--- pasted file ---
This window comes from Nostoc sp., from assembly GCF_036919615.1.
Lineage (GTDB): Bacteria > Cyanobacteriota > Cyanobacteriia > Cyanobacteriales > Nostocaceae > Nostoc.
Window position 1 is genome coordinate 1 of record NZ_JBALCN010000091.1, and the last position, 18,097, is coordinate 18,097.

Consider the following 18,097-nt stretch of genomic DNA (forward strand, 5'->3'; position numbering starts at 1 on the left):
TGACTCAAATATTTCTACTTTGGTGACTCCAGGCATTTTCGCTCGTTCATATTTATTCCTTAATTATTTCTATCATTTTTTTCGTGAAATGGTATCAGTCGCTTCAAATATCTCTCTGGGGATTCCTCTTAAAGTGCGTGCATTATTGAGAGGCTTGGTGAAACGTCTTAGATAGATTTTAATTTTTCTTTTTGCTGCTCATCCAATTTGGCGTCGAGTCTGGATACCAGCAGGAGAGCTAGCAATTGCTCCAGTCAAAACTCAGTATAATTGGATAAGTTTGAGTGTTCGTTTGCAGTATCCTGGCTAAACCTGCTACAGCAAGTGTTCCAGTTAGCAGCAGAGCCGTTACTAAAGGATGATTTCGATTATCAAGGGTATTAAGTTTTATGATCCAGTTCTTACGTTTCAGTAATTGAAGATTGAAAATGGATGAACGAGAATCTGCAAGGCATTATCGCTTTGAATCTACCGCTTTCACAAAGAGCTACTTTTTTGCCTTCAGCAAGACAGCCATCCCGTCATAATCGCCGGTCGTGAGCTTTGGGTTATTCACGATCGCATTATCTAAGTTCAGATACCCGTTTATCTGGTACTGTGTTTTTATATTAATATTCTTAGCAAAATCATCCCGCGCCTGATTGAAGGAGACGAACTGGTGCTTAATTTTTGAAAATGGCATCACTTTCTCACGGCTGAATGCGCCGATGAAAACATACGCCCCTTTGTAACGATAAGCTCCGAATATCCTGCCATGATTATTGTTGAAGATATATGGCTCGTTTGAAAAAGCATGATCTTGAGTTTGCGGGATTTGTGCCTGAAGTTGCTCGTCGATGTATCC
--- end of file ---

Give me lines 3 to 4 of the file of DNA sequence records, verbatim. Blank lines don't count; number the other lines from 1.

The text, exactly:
Window position 1 is genome coordinate 1 of record NZ_JBALCN010000091.1, and the last position, 18,097, is coordinate 18,097.

Consider the following 18,097-nt stretch of genomic DNA (forward strand, 5'->3'; position numbering starts at 1 on the left):